Earlybird Venture Capital partner Ciaran O’Leary explains why country lines are so pásse, using fresh stats from his firm’s latest fund, including some yet-to-be-announced investments. This post originally appeared on his blog.
We’ve been investing out of our new fund for a year now. One thing that completely blows me away is that any and all international borders are now truly out the window. In every way you can imagine, the tech community is living in the new Europe – actually, never mind that – the new world…
To many of you this is news from the Church of the Bleeding Obvious. Nonetheless I wanted to share some data with you, based on our first investments from our new fund over the last 12 months. We’ve only announced three investments but have actually done more (around 10) that we’ll announce soon, so I hope the data is somewhat indicative already.
Just as a scene-setter: We’re most active in Berlin but invest across continental Europe; we like to back European companies with global ambitions. Let’s see what the data says.
Here’s the split of the dominating nationality within our founding teams:
- German: 35%
- US: 29%
- Other: 36% (France, Sweden, Austria and Iran)
The large German portion and other European countries would be pretty much as expected. But around a third from the US? This is new and it’s good. I am seeing a huge influx of US talent and they are bringing a healthy new element to our entrepreneurial gene pool in Europe. We’re not only seeing this with founders, but also plenty of experienced US C-level folks are moving in.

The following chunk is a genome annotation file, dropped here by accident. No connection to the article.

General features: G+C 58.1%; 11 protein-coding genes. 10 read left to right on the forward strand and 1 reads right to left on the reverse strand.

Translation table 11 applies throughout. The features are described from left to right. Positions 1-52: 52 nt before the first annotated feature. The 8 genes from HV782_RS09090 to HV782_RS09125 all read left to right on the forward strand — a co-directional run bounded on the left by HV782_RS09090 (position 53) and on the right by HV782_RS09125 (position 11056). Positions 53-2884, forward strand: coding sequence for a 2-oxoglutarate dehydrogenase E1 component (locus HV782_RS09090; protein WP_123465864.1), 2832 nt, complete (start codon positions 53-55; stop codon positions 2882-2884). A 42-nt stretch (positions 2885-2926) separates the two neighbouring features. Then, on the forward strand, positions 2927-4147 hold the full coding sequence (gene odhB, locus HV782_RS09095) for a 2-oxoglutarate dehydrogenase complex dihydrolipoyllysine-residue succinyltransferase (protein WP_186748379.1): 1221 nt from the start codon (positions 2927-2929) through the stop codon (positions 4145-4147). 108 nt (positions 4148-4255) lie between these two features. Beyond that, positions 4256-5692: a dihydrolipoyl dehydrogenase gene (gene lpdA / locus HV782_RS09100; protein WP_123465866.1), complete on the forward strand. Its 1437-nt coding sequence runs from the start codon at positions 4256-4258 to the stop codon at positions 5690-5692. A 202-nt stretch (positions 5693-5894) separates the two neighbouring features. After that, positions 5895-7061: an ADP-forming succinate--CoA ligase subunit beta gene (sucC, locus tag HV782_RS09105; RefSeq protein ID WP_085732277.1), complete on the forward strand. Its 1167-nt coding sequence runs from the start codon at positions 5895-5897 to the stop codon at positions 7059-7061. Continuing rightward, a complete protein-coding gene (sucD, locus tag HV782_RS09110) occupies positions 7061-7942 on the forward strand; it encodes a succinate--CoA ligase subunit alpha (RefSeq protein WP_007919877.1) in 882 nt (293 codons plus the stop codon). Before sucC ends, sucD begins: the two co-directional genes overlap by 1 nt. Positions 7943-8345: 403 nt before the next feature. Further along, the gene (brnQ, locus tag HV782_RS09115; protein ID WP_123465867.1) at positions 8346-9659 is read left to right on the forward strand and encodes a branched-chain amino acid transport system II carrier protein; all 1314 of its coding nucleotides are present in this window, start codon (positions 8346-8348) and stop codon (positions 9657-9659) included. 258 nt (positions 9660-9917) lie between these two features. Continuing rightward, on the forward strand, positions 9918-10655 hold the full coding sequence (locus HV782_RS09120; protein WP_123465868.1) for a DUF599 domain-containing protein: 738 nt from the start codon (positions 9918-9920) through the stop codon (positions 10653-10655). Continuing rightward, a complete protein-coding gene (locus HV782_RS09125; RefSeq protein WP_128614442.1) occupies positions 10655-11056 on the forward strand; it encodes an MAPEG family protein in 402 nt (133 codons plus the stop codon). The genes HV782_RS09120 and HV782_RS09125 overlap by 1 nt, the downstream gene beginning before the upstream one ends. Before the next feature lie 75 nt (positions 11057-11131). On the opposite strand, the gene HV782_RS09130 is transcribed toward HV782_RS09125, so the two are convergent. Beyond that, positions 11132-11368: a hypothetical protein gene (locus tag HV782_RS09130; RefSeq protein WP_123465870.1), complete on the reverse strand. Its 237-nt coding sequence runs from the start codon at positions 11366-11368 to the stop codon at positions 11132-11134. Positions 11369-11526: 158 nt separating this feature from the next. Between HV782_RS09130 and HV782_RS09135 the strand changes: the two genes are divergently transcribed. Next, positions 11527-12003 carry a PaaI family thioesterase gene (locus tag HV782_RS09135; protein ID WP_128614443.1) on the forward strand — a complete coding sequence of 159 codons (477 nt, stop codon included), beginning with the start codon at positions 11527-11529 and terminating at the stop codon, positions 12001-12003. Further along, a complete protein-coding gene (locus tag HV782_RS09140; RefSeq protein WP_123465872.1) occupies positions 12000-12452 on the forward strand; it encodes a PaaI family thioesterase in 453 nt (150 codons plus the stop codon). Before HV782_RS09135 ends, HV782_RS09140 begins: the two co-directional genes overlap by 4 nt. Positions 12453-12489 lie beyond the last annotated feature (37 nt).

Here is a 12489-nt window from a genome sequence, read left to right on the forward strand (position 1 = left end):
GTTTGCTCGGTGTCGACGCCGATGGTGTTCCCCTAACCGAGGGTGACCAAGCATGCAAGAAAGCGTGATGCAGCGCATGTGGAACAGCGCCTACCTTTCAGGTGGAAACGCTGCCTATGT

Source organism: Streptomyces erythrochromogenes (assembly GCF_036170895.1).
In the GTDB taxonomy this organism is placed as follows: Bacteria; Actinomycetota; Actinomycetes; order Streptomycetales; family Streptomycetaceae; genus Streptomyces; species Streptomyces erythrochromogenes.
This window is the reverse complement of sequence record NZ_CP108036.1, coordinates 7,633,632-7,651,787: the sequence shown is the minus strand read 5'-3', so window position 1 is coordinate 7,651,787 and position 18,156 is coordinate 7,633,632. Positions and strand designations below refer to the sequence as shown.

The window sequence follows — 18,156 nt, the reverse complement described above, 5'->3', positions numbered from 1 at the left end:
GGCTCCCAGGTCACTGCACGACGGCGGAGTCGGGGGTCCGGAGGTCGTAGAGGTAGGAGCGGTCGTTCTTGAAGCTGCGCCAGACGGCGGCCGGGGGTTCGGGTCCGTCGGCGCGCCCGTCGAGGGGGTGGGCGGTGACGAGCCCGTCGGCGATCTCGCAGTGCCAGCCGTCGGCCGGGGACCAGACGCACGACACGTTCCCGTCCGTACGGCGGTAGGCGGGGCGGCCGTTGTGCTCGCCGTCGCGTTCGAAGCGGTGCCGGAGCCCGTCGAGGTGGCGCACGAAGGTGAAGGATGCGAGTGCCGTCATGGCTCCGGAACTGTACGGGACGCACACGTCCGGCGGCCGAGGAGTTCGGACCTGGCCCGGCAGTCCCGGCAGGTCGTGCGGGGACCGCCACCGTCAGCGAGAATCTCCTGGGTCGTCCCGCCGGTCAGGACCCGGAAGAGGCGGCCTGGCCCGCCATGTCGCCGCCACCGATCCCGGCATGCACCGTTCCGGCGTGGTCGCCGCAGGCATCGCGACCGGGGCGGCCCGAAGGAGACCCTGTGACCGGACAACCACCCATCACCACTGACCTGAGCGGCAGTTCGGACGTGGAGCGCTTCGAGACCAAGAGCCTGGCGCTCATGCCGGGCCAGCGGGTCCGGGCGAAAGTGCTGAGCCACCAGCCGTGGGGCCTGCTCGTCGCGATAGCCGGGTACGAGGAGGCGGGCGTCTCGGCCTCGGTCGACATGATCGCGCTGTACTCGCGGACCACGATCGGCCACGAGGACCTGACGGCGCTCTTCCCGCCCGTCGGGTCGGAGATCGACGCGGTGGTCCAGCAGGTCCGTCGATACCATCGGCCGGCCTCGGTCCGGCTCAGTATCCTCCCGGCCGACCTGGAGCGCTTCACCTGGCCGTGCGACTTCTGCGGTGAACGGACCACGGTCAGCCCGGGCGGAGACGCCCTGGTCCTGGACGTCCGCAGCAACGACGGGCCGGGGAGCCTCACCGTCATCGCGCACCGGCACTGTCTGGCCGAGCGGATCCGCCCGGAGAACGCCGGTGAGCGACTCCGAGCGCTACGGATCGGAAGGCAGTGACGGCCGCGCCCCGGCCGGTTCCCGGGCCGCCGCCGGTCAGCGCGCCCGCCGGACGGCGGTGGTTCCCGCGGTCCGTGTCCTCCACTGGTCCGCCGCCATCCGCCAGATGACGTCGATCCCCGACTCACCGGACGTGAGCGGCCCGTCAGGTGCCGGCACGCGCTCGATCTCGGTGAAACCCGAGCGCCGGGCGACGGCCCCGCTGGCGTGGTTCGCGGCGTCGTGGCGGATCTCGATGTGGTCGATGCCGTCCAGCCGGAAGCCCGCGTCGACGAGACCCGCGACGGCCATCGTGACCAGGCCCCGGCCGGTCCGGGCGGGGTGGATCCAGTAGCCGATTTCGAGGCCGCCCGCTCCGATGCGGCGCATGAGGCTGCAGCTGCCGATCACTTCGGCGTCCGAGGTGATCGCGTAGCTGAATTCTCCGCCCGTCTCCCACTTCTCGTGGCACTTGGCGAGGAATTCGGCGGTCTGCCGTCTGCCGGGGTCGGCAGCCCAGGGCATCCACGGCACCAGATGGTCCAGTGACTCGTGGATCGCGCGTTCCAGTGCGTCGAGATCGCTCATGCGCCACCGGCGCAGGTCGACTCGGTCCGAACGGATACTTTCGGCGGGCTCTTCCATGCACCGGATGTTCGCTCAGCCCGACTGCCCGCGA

I then looked at if there is a match between the nationality of the founder and where the company is based:
- Yes: 44%
- No: 56%
So the majority of founders are building a company in some place they are not from. They are making choices based on where they think the best place is to build their companies. We see this most in Berlin, where barely anyone is from Germany. But it’s also happening elsewhere.
We’re all seeing capital becoming more mobile, so I also looked at syndicate structures:
- National syndicates: 22%
- International syndicates: 78%
What’s really interesting here is that this applies across all stages – from seed to growth; we’re seeing entrepreneurs really having more choice, and that they can match capital to their company and not to their geography. Again, a super healthy thing.
The next data set is the most important to me. We like to think that Europe is now systematically creating companies that can become global leaders in their space and are not just addressing regional markets.
So here’s a split of our companies’ activities when we invested:
- National: 11% (addressing just one market)
- International: 22% (addressing several markets)
- Global: 66% (addressing dozens of markets across all continents)
No comment needed.
I expect these numbers to shift even more towards the global/international part of the scale going forward. I love it. What are you seeing?
lights from space: flickr user woodleywonderworks